Growing up in an atmosphere where one was expected to volunteer, Patrick Morris, SIS/BA ’79, Kogod/MBA ’82, developed a passion for serving others at a young age. Born in Long Island, New York, his family moved to Harrisburg, Pennsylvania, where he finished high school. Morris was constantly exposed to a wide array of volunteer opportunities through his church, the Irish-American Society, and various political organizations. Morris recalls that “it was almost ingrained in you, from a very young age, to give back to one’s community. It was and still is extremely important.”
Augmenting his early exposure to giving, Morris notes that AU played a major role in shaping his career goals. Through AU, he was able to travel and take additional course work at the Institute of International Studies, training in Fujinomiya, Japan and at the University of Antwerp in Belgium. AU, he says, provided him the opportunity to explore new ideas through an international relations lens. He developed a life-long love of learning.
With a zest for international affairs, Morris moved to Miami, a city known for its diverse population, in 1990. In 1993, he co-founded and was board chair of the non-profit Hands on Miami, a service that connects people to volunteer opportunities in the area. Morris took over as president and CEO in 2003. Following his success with Hands on Miami, he became vice president and chief development officer for the YMCA of Greater Miami, where he served from 2009 to 2012.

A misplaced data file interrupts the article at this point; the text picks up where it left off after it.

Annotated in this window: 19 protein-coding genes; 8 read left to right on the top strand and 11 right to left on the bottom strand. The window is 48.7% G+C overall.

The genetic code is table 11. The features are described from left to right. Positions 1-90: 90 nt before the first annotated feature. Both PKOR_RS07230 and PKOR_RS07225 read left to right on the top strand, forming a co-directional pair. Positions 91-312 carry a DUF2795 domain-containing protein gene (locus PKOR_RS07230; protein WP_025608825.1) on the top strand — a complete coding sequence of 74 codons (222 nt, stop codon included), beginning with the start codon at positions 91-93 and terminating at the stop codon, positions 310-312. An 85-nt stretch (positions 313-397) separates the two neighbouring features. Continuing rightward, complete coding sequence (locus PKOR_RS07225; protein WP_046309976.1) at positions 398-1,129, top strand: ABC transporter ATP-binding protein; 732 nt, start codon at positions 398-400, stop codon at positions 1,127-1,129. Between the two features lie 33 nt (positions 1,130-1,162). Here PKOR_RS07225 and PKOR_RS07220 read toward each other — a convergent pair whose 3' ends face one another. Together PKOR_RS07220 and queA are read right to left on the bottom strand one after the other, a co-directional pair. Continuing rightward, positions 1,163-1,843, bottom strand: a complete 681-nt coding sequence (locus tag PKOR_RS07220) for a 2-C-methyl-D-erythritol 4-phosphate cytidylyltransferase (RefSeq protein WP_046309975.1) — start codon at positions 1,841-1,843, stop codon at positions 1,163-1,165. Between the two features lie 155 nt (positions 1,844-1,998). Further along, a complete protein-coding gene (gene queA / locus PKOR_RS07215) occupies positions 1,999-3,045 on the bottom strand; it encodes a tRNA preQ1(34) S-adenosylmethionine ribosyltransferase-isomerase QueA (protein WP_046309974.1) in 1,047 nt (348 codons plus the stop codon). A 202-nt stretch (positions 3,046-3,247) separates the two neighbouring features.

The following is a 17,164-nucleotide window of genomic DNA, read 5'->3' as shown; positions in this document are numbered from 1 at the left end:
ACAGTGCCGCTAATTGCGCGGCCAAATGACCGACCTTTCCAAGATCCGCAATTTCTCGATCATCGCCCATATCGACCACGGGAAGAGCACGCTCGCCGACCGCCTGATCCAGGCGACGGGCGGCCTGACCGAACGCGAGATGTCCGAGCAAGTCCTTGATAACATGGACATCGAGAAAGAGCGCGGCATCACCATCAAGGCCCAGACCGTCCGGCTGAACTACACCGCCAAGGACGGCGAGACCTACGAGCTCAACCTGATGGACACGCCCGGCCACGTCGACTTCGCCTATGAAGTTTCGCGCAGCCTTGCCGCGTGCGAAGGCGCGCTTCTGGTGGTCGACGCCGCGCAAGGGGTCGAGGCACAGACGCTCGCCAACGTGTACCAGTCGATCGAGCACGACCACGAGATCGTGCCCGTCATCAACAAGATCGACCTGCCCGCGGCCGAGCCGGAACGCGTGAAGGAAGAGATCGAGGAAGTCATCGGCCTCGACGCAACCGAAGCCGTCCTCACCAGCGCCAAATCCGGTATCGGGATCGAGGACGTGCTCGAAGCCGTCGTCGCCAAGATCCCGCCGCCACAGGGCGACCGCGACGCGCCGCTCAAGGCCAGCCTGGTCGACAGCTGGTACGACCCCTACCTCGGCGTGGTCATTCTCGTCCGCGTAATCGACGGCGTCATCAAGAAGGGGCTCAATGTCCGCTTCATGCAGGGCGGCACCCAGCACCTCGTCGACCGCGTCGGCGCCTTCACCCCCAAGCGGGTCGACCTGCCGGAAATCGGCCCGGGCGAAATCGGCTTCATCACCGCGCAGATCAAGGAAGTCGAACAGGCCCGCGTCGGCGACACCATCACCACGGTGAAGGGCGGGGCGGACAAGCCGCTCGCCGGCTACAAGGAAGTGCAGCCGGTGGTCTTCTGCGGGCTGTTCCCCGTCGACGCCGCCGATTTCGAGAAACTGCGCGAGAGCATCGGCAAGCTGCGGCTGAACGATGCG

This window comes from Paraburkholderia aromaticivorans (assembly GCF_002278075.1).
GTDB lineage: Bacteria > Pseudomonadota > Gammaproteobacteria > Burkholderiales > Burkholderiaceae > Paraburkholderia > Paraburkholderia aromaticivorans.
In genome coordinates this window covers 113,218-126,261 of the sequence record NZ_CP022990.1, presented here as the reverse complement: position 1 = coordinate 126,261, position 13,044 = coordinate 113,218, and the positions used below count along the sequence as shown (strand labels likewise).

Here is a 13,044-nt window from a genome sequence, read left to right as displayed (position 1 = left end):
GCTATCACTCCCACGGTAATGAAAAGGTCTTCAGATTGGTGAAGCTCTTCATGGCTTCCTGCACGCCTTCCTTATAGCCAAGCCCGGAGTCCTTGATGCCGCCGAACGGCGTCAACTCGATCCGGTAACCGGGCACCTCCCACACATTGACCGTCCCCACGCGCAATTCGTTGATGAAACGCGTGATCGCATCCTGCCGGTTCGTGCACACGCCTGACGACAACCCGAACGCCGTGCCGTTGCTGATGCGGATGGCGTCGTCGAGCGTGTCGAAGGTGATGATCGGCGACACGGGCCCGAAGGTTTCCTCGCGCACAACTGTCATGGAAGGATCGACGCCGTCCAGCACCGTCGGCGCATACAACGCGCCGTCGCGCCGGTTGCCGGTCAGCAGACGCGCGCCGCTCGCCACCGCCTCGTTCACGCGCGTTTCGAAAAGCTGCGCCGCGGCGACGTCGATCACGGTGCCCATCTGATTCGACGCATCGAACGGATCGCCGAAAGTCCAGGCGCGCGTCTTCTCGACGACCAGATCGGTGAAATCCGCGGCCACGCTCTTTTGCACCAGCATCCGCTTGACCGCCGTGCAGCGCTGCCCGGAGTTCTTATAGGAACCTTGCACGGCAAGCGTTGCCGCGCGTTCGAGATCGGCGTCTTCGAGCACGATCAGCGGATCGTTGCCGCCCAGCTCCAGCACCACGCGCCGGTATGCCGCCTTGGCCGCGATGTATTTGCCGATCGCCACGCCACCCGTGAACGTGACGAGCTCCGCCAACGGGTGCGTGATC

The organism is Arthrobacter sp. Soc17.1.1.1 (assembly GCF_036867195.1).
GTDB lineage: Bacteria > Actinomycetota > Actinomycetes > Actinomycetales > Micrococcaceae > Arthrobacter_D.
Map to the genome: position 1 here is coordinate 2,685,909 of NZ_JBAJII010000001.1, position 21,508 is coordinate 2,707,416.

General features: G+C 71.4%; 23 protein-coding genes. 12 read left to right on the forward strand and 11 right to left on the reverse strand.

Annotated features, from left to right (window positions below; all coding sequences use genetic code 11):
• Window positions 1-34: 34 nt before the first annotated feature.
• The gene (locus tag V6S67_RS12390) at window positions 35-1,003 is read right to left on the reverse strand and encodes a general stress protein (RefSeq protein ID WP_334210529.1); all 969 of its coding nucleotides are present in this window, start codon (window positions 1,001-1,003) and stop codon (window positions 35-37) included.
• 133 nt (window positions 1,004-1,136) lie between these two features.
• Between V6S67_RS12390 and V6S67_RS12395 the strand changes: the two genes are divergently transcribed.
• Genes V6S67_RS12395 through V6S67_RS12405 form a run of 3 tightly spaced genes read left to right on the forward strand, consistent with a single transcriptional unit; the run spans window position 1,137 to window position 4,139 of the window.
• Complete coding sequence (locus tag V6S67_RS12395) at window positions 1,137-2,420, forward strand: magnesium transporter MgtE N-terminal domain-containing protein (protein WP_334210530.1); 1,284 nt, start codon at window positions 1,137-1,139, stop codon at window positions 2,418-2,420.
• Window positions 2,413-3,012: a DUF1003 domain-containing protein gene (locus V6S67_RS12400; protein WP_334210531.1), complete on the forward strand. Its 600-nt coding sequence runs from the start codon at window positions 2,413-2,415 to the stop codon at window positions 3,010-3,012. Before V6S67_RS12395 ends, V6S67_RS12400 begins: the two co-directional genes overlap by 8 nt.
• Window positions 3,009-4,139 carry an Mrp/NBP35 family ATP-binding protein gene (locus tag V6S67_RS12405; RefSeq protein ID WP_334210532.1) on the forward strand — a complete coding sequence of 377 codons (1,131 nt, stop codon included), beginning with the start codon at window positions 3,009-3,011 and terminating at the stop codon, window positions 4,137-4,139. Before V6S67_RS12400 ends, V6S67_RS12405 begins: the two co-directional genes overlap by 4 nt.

In November 2015, Morris was named community affairs officer for Wells Fargo. In this role, he maximizes Wells Fargo’s impact on key issues facing the South Florida community, including education, human services, the environment, and affordable housing. Specifically, Morris manages the Wells Fargo Foundation’s giving from Boca Raton to Key West. He scouts, vets, and places key executives in leadership positions on non-profit boards, in addition to managing the local Volunteer Chapter, which enables thousands of team members’ participation in community service.
He stresses the importance of improving society in all ways possible, of which time, talent, and treasure are most important. Morris believes that when businesses and corporations aren’t socially responsible, they run the risk of alienating their customer bases. He says, “At Wells Fargo, caring for customers and communities is embedded in our culture,” and that, in the age of technology and social media, there is a new level of accountability placed on companies because consumers can access information about the practices of most businesses almost instantaneously.
Morris has unwavering commitment and passion for the work he does. Recently reminiscing on his days at AU, he recalled how he once wanted to become a foreign service officer. He had an interest in the developing world and remembered how Dr. Albert Mott mentored him and encouraged his involvement with Student Government and as director of the Kennedy Political Union. Through KPU, he was even able to bring a young Senator Joe Biden to campus, as well as former Senator Eugene McCarthy, and UK Prime Minister Harold Wilson, who inspired a lively debate on arms control.
His advice to current AU students is to gain as much valuable experience as possible. He says, “The people you meet now will parlay into deep friendships that will last a lifetime.” Morris and his best friend, Miami Judge Steve Leifman, met at AU. They began as fellow resident advisors, and that relationship led to sharing a house on Yuma Street and becoming best men in each other’s weddings. They now live right around the block from each other. Morris lives in Coral Gables with his wife Stacy, and children, Ellie and Brian.